Friday, November 18, 2016

Characterization: Another Perspective

I hang out online with a bunch of folks, one of whom is Oliver Campbell (Rabbit in the Road, The Twisted World Verse One: The Dusk Harbinger). While in his Twitch channel the other night, he started talking about character and motivation. I wish I had recorded it.

It's hardly difficult to find books, articles, blogs, etc. on the importance of motivation in creating and conveying believable characters. It's something else to hear it taught the way he did, while playing The Binding of Issac: Rebirth, that other night.

He talked through exercises. Imagine a dude with asthma; how does that change how he things, acts, and what he worries about? This meant that you work your way into seeing things from that other individual's perspective- one that is NOT your own. Using that knowledge, you put words down that bring forth this character on the page and from the interaction of perspectives with circumstances you soon find narratives writing themselves. Once you know what motivates a character, figuring out how and why they do what they do is easy. That's how you get the narratives writing themselves, leaving only the details to has out. Knowing his perspective brings you into knowledge of that motivation.

Friday, November 11, 2016

Embrace The Wiki as a Marketing Tool

It's well-known that writers of speculative fiction, especially those exhibiting secondary worlds for their stories, take an iceberg approach to such things. They write down so many notes about things regarding the world that the lore so generated often becomes an selling point to itself; the enduring allure of Tolkien's Middle-Earth is the most famous example, but there are other examples in all the major genres- and not just written forms (e.g. Star Wars).

We no longer need to either file those papers away to be revealed never, or only long after the books that came from them have become some form of classic. We have the means, here and now, to make those papers part of an ongoing marketing effort that helps to sell not only new books in the series but also that increasingly-larger backlist of previous books. Wikis are that means.

The successful launch of Infogalactic shows that you can use the wiki technology without letting every last motherfucker on the planet having access to it. You can lock it down, and only put out what you want; the rest just get to read it. This is a way to allow you to make use of what you do with your world-building as a means of promoting yourself, your brand, your works, and those of your collaborators while you finish work on the manuscripts that you do this world-building for.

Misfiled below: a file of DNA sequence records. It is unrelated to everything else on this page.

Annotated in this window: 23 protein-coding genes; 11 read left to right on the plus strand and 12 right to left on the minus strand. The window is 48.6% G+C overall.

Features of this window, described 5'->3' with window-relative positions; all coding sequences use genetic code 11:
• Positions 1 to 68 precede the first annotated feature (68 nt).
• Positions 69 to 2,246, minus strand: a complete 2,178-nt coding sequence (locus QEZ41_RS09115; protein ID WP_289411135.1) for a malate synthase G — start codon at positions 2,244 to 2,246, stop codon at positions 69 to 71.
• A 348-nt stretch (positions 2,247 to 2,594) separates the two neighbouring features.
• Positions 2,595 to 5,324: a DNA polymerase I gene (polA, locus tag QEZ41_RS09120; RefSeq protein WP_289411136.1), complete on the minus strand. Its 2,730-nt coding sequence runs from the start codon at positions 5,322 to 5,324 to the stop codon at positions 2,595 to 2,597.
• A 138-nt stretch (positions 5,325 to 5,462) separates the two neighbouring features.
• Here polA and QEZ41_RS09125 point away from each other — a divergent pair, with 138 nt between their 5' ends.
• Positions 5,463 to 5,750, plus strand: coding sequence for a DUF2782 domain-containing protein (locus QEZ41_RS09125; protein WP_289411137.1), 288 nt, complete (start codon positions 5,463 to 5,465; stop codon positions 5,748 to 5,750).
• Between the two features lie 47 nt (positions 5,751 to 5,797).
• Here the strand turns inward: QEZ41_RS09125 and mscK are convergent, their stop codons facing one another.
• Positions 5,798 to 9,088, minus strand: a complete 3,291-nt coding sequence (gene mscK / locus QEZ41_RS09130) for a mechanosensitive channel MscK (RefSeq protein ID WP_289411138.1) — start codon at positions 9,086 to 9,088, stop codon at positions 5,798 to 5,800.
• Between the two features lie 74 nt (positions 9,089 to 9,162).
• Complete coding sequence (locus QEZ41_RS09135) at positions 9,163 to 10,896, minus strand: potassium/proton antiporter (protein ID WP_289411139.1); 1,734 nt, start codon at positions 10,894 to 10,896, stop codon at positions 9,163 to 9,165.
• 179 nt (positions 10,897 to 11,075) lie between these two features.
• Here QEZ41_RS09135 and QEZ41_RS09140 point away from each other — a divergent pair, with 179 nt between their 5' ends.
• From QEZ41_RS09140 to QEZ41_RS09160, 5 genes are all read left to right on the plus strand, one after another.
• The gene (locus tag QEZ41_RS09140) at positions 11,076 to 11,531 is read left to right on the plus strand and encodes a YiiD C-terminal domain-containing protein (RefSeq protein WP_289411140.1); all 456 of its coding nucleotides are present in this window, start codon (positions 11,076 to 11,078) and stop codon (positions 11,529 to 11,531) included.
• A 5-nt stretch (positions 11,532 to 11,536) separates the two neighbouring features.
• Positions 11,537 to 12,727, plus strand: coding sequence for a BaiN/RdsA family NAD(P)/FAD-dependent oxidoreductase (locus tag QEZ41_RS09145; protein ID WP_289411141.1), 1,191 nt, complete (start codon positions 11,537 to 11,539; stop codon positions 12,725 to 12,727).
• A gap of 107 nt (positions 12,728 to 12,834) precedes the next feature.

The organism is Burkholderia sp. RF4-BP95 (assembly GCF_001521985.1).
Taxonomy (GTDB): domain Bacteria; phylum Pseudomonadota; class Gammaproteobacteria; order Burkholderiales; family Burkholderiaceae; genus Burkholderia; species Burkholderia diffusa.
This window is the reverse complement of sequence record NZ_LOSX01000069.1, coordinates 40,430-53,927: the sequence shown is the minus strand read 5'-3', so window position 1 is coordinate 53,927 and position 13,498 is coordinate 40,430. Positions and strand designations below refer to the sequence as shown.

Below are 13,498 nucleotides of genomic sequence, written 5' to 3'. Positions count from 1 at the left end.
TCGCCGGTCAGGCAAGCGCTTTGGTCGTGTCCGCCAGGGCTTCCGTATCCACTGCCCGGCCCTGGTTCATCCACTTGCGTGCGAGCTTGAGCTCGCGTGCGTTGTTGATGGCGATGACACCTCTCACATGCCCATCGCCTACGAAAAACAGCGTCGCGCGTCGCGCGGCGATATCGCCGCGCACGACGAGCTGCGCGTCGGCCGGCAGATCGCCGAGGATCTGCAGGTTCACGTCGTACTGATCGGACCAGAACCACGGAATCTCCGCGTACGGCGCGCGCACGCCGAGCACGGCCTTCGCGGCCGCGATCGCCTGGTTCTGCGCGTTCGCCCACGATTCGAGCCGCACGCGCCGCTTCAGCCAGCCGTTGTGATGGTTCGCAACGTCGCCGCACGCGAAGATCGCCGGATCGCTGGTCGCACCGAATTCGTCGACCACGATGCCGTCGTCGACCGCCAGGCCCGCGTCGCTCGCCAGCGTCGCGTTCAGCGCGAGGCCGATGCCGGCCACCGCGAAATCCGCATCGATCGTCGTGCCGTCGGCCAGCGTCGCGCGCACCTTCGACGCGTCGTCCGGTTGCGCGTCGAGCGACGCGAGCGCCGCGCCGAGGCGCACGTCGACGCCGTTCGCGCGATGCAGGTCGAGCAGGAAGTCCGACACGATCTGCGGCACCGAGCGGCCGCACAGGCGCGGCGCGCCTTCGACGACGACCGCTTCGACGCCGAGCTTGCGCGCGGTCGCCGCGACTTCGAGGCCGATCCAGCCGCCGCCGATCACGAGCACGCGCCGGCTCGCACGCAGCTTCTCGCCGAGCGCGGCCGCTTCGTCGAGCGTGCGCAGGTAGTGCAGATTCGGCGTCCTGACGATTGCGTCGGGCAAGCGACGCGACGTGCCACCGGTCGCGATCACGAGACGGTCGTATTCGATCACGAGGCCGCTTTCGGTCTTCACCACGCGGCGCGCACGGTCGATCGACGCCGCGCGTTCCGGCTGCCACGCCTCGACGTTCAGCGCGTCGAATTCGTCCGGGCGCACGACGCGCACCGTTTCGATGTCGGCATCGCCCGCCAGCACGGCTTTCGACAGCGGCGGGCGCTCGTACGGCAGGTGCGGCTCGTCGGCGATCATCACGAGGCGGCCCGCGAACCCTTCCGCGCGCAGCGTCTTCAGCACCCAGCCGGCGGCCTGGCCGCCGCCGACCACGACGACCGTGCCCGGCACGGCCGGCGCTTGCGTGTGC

I'm going to give this a go in the near future, once I generate enough material to merit the work of putting one up. When I do, I'll put out a call for help because it'll be new to me and I could use a hand or two.

Friday, November 4, 2016

The Importance of Settling Your Story

BlizzCon 2016 is this weekend, and while I'm getting all hyped about all things Blizzard I have NOT doffed my storyteller hat. The folks at Blizzard Entertainment get a lot of shit, some of it deserved, but they're also showing that they get their genres and the medium they're working within when using those genres.

Alas, the Virtual Ticket doesn't televise the tie-in product panels, because aside from some promo reel stuff about it you're not getting info about what I find to be a major positive development: the production and publication of the Warcraft setting bible, World of Warcraft: Chronicles. The first volume (on sale now

Yes, there's a follow-up coming, which I regard as a good thing for now, but that's not the point. The point is that the mess of inconsistencies behind the Warcraft property is finally getting cleaned up, and this revised bible is the foundation for future development of that property. This is what I mean by "settling your story": know how your fictional setting works, down to the nuts and bolts. My experience with doing this is that stories suggest themselves emergently just from letting the setting operate without interference. There's going to be points of conflict, and conflict is the basis for all drama, so rather than force it just let it be and work out your stories when the lawful conditions permit them.

That's it. Not hard. Just play through your postulates to their conclusions, and you'll get all the story fodder you will ever use.